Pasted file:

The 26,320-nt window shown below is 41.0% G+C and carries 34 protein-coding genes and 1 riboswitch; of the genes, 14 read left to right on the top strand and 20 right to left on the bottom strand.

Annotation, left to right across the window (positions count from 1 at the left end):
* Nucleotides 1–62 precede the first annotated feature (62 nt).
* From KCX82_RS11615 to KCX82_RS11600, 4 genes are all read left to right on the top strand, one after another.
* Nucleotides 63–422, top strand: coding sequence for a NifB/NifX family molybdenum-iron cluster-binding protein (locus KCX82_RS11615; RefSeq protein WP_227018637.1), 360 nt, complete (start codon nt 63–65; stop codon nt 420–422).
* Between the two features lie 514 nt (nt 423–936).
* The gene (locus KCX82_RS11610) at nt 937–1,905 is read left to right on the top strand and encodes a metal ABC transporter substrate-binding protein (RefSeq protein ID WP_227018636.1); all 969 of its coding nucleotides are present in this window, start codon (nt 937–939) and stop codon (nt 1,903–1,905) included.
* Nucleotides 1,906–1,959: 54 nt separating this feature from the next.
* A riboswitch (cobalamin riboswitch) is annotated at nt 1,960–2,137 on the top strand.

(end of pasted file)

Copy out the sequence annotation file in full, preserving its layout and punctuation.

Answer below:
The 26,320-nt window shown below is 41.0% G+C and carries 34 protein-coding genes and 1 riboswitch; of the genes, 14 read left to right on the top strand and 20 right to left on the bottom strand.

Annotation, left to right across the window (positions count from 1 at the left end):
* Nucleotides 1–62 precede the first annotated feature (62 nt).
* From KCX82_RS11615 to KCX82_RS11600, 4 genes are all read left to right on the top strand, one after another.
* Nucleotides 63–422, top strand: coding sequence for a NifB/NifX family molybdenum-iron cluster-binding protein (locus KCX82_RS11615; RefSeq protein WP_227018637.1), 360 nt, complete (start codon nt 63–65; stop codon nt 420–422).
* Between the two features lie 514 nt (nt 423–936).
* The gene (locus KCX82_RS11610) at nt 937–1,905 is read left to right on the top strand and encodes a metal ABC transporter substrate-binding protein (RefSeq protein ID WP_227018636.1); all 969 of its coding nucleotides are present in this window, start codon (nt 937–939) and stop codon (nt 1,903–1,905) included.
* Nucleotides 1,906–1,959: 54 nt separating this feature from the next.
* A riboswitch (cobalamin riboswitch) is annotated at nt 1,960–2,137 on the top strand.